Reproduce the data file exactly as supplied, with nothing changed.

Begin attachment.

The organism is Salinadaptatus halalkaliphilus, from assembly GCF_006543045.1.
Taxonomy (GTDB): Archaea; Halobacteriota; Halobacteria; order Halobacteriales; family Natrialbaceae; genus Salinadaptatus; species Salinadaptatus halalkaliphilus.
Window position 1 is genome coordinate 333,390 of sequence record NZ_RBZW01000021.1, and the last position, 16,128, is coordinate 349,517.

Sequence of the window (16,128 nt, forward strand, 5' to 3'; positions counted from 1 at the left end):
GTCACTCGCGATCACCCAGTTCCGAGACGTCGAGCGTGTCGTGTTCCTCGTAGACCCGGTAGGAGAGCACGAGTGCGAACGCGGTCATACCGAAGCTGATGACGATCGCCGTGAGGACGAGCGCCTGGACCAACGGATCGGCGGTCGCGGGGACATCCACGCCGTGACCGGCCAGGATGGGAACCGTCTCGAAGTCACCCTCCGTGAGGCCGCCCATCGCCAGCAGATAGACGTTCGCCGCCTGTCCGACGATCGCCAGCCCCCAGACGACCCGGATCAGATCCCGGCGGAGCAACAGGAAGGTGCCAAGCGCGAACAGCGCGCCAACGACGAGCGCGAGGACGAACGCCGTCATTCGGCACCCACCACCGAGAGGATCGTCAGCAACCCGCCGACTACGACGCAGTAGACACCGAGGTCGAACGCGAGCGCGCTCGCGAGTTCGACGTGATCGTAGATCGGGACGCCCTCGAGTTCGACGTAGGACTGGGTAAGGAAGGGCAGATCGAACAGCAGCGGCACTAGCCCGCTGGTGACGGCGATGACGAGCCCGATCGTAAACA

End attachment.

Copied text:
The organism is Salinadaptatus halalkaliphilus, from assembly GCF_006543045.1.
Taxonomy (GTDB): Archaea; Halobacteriota; Halobacteria; order Halobacteriales; family Natrialbaceae; genus Salinadaptatus; species Salinadaptatus halalkaliphilus.
Window position 1 is genome coordinate 333,390 of sequence record NZ_RBZW01000021.1, and the last position, 16,128, is coordinate 349,517.

Sequence of the window (16,128 nt, forward strand, 5' to 3'; positions counted from 1 at the left end):
GTCACTCGCGATCACCCAGTTCCGAGACGTCGAGCGTGTCGTGTTCCTCGTAGACCCGGTAGGAGAGCACGAGTGCGAACGCGGTCATACCGAAGCTGATGACGATCGCCGTGAGGACGAGCGCCTGGACCAACGGATCGGCGGTCGCGGGGACATCCACGCCGTGACCGGCCAGGATGGGAACCGTCTCGAAGTCACCCTCCGTGAGGCCGCCCATCGCCAGCAGATAGACGTTCGCCGCCTGTCCGACGATCGCCAGCCCCCAGACGACCCGGATCAGATCCCGGCGGAGCAACAGGAAGGTGCCAAGCGCGAACAGCGCGCCAACGACGAGCGCGAGGACGAACGCCGTCATTCGGCACCCACCACCGAGAGGATCGTCAGCAACCCGCCGACTACGACGCAGTAGACACCGAGGTCGAACGCGAGCGCGCTCGCGAGTTCGACGTGATCGTAGATCGGGACGCCCTCGAGTTCGACGTAGGACTGGGTAAGGAAGGGCAGATCGAACAGCAGCGGCACTAGCCCGCTGGTGACGGCGATGACGAGCCCGATCGTAAACA